When FNPF is required to invest money locally, FNPF earnings are reduced while RBF returns increase, by the difference between overseas returns and domestic returns.
Sometimes, the FNPF loss is larger because of devaluation after it has brought back its foreign investments. As a very rough estimate, FNPF, since 1987, FNPF may have lost more than $100 million in foreign earnings because RBF has restricted its investments abroad.
RBF is not the “thief”
I must reassure my RBF friends that I am not being “harsh” as they, as professional law-abiding employees, they have to do whatever the Board and the laws that govern RBF, require them to do. Although it is RBF which instructs the FNPF to reduce or limit its foreign holdings, RBF is merely the “accessory to the crime” since by instruction of the RBF Board, all RBF surpluses are paid to it legal shareholder, the Government of Fiji.
On the other side, the Fiji Government also benefits financially as a result, because it makes a huge interest saving by being able to borrow from FNPF (which it also controls) at extremely low rates of interest, through the issue of short-term Government stock paying low interest rates, rolled over continuously. So the Fiji Government gains from a higher dividend cheque from RBF, and lower borrowing costs, because it does not have to borrow from the commercial banks (you can work that saving if you like). For sure, ANZ or Westpac or Baroda would never hold the kind of investment portfolio that FNPF holds.
The central problem is that the biggest borrower and beneficiary of FNPF money, is the Fiji Government itself, which appoints all the members of FNPF and the Board of RBF.
Other financial losses
Since the 2006 Bainimarama coup there have been other major unexplained financial losses such as at FNPF’s investments in Natadola Bay Resorts Limited company which was strangely granted an indefinite loan of $200 million at zero interest, and FNPF made a “write-down” of more than $300 million.
Despite FNPF claims of transparency and accountability, the FNPF Board refuses to release the audit reports such as those by Ernst and Young concerning some of FNPF’s stranger decisions. In one case FNPF agreed with one of its investment partners that the investment partner could build their jointly owned property at a low tender price, which was increased soon after to more than that tendered by other companies who had been eliminated on unusual grounds. FNPF still refuses to release the consultancy reports used to justify the unilateral 2012 breaking of pensioners’ contracts, reductions of future pensions from 15% of members’ account balances to 9%, and even refusing to allow their court case to be heard.
Government’s total control and the banking irrationality
The primary cause of governance failure at FNPF is that the Fiji Government (elected or unelected) has always appointed and totally controlled the Board of the FNPF since its inception. Once upon a time, there were “employers’ representatives” and “employee representatives” as well as government representatives. The employers’ organization usually nominated their representative; always, the Fiji Government decided which of their favorite union representatives would be on the board; and the Chairman was always appointed by the Government, usually a Permanent Secretary.
If the Chairman was the Permanent Secretary of Finance, he was simultaneously borrowing money from FNPF on behalf of Government, and on the FNPF Board side, lending money to Government. Of course, he would declare his interest at the FNPF meetings, but it is difficult to argue that the total amount lent and the interest rates charged, were all determined at “arms length”. No commercial bank would ever allow its largest borrower to sit on and control its Board and decide at what interest rate it would borrow. But effectively this is what happens on the FNPF Board. I doubt very much if any commercial bank would lend such huge amounts as FNPF does to Fiji Government, at the low rates of interest currently prevailing.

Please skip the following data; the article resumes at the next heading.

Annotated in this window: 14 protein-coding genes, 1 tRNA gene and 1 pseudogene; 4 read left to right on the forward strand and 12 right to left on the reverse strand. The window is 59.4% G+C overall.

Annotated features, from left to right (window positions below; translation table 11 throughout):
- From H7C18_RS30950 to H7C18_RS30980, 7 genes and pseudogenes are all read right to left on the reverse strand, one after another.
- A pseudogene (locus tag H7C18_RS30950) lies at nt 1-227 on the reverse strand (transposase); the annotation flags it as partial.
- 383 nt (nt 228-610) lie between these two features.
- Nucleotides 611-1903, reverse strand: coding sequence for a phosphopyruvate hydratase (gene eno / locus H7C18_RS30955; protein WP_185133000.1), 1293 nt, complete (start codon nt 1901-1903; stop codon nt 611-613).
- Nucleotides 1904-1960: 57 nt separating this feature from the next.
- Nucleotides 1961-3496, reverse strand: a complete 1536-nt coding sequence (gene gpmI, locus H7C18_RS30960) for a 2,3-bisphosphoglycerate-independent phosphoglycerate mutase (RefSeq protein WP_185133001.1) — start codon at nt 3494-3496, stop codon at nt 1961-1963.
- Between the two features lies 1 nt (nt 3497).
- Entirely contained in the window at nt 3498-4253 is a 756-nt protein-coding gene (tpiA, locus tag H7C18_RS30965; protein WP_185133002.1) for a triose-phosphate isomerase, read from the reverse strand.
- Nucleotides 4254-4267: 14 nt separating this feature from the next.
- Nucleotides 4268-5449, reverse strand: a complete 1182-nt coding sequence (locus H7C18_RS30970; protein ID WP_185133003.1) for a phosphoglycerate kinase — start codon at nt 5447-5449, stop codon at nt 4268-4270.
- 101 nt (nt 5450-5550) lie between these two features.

Why Government control?
Government control is entirely due to the historical origins of FNPF.
It was a Fiji Government which set up the FNPF more than 40 years ago and which has appointed and controlled the boards since then. Over the decades the unions, despite some calls, have failed to ensure that workers elect at least some of the Board Members, who can then appoint a genuine independent Chairman.
This failure has meant that when the Bainimarama Government decided unilaterally in 2012 to reduce all pension rates (existing and new ones to come) to 9%, there was no Board protest, even when the contracts of existing pensioners were broken and their legal challenge was thrown out by a Decree, thereby denying them their basic human right to go to court.
There are many decent law-abiding pensioners (they now think there were bloody fools) who assumed that legislation passed by the Fiji Parliament in 1998 was law, that a form that they signed with the FNPF was a lawful binding contract which bound not just them for their remaining life (including the prospect that they could die soon after taking the pension option and lose all their pension savings), but also bound FNPF to respect their contract; and they planned the rest of their life according to that sacred contract; and some even put their hands up to support the Bainimarama Government in December 2006 because they believed in his rhetoric of anti-corruption and justice for all.
Sadly, they were kicked in the teeth by not just the Bainimarama/Khaiyum Governemnt but the FNPF Board, and FNPF management, led by Taito Aisake. Sadly, some of them, like Rick, are struggling to make ends meet on their reduced pensions.
Note that thhe FNPF Board and the senior FNPF management actively collaborated with the Government decision. They did not fight for FNPF members (according to the Mission and Vision principles they falsely claim to follow) and they did not even allow the pensioners’ case to be heard – even in court – on the loss their life time savings.